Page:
U.S. Teachers Have Worse Working Conditions Than Teachers In Other Countries

No doubt we should blame TEH TEACHERS UNIONS! for this (boldface mine):

Nearly two-thirds of U.S. middle-school teachers work in schools where more than 30 percent of students are economically disadvantaged. This is by far the highest rate in the world, and more than triple the average TALIS rate. The next countries in line after the United States are Malaysia and Chile. Ignored by our current education policies are the facts that one in four American children lives below the poverty line and a growing number are homeless, without regular access to food or health care, and stressed by violence and drug abuse around them. Educators now spend a great deal of their time trying to help children and families in their care manage these issues, while they also seek to close skill gaps and promote learning.

Along with these challenges, U.S. teachers must cope with larger class sizes (27 versus the TALIS average of 24). They also spend many more hours than teachers in any other country directly instructing children each week (27 versus the TALIS average of 19). And they work more hours in total each week than their global counterparts (45 versus the TALIS average of 38), with much less time in their schedules for planning, collaboration, and professional development. This schedule — a leftover of factory-model school designs of the early 1900s — makes it harder for our teachers to find time to work with their colleagues on creating great curriculum and learning new methods, to mark papers, to work individually with students, and to reach out to parents.

As you might imagine, this affects teacher training (boldface mine):

Partly because of the lack of time to observe and work with one another, U.S. teachers receive much less feedback from peers, which research shows is the most useful for improving practice. They also receive less useful professional development than their global counterparts. One reason for this, according to our own Schools and Staffing Surveys, is that, during the NCLB era, more sustained learning opportunities reverted back to the one-shot, top-down, “drive-by” workshops that are least useful for improving practice.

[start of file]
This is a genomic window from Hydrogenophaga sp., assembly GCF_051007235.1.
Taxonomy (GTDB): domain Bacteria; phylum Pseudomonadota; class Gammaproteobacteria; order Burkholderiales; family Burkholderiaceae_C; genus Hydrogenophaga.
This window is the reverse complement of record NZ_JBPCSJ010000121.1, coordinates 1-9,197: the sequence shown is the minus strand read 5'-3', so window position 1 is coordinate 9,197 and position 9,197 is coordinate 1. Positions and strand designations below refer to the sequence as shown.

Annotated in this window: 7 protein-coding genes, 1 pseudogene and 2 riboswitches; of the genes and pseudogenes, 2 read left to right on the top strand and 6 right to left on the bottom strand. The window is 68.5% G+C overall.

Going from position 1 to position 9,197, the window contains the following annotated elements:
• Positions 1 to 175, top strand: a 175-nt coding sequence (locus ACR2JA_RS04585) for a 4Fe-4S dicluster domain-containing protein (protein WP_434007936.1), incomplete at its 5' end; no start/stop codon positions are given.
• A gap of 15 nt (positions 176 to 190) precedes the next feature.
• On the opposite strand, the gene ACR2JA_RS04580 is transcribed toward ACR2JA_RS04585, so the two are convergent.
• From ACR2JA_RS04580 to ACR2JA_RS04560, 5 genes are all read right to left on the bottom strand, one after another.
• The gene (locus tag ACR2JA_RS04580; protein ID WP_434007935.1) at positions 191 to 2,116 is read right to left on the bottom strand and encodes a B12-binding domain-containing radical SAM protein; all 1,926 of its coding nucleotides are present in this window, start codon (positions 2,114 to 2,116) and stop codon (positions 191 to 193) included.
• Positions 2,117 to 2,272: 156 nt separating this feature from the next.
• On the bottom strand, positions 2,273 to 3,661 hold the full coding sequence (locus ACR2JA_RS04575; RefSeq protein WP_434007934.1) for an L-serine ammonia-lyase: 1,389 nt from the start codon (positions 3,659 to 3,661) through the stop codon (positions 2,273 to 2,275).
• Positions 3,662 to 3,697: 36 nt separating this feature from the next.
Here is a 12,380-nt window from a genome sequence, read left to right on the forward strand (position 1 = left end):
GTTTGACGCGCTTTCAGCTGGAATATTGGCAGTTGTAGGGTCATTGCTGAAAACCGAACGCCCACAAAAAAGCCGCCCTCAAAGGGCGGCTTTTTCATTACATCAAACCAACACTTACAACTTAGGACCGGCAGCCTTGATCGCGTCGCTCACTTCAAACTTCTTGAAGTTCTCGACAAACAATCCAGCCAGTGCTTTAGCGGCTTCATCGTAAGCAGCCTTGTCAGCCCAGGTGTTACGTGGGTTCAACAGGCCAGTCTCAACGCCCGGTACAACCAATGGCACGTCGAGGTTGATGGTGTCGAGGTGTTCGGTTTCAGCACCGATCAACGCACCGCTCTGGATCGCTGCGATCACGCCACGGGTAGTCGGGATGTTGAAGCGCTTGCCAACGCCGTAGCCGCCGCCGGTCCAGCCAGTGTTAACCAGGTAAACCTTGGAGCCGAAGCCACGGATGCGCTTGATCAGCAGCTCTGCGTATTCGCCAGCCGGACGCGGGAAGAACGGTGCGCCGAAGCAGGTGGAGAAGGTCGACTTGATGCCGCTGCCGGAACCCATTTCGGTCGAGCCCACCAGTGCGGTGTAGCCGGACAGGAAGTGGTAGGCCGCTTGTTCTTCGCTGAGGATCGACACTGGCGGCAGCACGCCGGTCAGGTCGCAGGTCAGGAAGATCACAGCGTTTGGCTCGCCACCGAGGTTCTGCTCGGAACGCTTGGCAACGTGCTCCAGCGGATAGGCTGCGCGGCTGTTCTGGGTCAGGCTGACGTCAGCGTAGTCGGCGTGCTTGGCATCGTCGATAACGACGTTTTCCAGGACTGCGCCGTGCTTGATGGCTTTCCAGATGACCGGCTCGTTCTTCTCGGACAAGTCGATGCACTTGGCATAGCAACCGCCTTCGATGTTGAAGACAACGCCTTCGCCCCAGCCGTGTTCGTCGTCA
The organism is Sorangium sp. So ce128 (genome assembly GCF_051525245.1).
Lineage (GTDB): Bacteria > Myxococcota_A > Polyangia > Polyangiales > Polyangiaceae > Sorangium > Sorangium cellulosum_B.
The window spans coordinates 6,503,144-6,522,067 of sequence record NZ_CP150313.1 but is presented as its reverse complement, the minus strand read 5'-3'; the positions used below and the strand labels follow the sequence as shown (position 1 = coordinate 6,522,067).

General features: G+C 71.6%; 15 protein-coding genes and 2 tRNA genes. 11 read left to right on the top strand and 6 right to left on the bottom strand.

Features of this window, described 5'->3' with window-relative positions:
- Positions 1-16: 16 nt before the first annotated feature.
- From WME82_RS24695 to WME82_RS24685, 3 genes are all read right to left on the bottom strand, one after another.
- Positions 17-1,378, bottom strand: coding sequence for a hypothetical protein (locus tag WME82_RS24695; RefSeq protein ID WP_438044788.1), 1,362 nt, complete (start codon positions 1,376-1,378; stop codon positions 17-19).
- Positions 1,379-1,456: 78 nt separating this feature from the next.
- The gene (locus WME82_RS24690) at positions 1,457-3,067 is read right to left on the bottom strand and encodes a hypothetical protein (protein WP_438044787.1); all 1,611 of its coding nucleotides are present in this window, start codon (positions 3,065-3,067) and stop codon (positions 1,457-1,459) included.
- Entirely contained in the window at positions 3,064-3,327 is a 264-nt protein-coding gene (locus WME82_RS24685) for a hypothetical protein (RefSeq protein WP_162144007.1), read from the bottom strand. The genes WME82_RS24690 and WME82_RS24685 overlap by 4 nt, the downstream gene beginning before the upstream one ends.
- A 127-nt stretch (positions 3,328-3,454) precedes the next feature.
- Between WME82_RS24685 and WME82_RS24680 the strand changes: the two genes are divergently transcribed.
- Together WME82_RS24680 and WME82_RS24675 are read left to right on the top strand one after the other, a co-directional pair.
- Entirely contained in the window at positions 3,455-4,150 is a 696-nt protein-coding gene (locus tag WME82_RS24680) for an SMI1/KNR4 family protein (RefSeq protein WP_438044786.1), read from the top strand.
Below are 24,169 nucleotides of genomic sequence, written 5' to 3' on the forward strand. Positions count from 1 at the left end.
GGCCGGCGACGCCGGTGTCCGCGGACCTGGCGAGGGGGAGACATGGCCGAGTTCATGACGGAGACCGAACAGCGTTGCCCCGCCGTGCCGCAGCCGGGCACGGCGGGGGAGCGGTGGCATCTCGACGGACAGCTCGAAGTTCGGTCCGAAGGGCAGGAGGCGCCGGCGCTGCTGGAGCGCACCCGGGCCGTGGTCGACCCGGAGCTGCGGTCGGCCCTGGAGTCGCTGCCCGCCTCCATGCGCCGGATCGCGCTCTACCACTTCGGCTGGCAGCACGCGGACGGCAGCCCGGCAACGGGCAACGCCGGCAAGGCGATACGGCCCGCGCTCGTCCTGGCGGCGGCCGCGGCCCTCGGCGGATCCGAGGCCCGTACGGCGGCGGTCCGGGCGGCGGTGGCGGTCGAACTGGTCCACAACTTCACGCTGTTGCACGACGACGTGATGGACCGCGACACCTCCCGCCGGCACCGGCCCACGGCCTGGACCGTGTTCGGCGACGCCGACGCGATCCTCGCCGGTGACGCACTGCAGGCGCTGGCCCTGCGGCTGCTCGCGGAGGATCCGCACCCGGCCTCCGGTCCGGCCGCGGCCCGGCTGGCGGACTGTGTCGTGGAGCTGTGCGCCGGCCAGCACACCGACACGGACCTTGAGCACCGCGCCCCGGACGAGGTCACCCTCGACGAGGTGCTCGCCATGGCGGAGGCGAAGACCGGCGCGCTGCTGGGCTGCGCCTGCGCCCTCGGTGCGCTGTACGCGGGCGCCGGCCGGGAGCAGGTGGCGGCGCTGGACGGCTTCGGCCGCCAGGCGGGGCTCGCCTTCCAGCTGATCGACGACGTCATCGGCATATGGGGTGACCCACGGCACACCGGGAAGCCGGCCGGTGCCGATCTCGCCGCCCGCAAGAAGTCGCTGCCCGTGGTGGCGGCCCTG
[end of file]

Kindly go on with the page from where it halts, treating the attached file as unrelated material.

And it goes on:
Many education reformers come from or are influenced by business. As a result, they think there is a plentiful surplus of people just waiting to teach. There isn’t*, so we’re left with professional development as the primary tool to improve teaching (which, if you look at test scores doesn’t affect them all that much**). Despite all the education reform blather about teacher quality, they don’t seem to have any real solutions other than fire them and hope you can find adequate replacements. Doesn’t seem to do much for the students though.

*If you look at the NCES data, about one in six new college graduates has to go into teaching just to make up for the retirements (assuming no other people decide to become teachers).

**Where teachers do seem to have a large effect is on future life outcomes (e.g., graduation, staying out of jail). These, however, aren’t really correlated with subject matter test scores.

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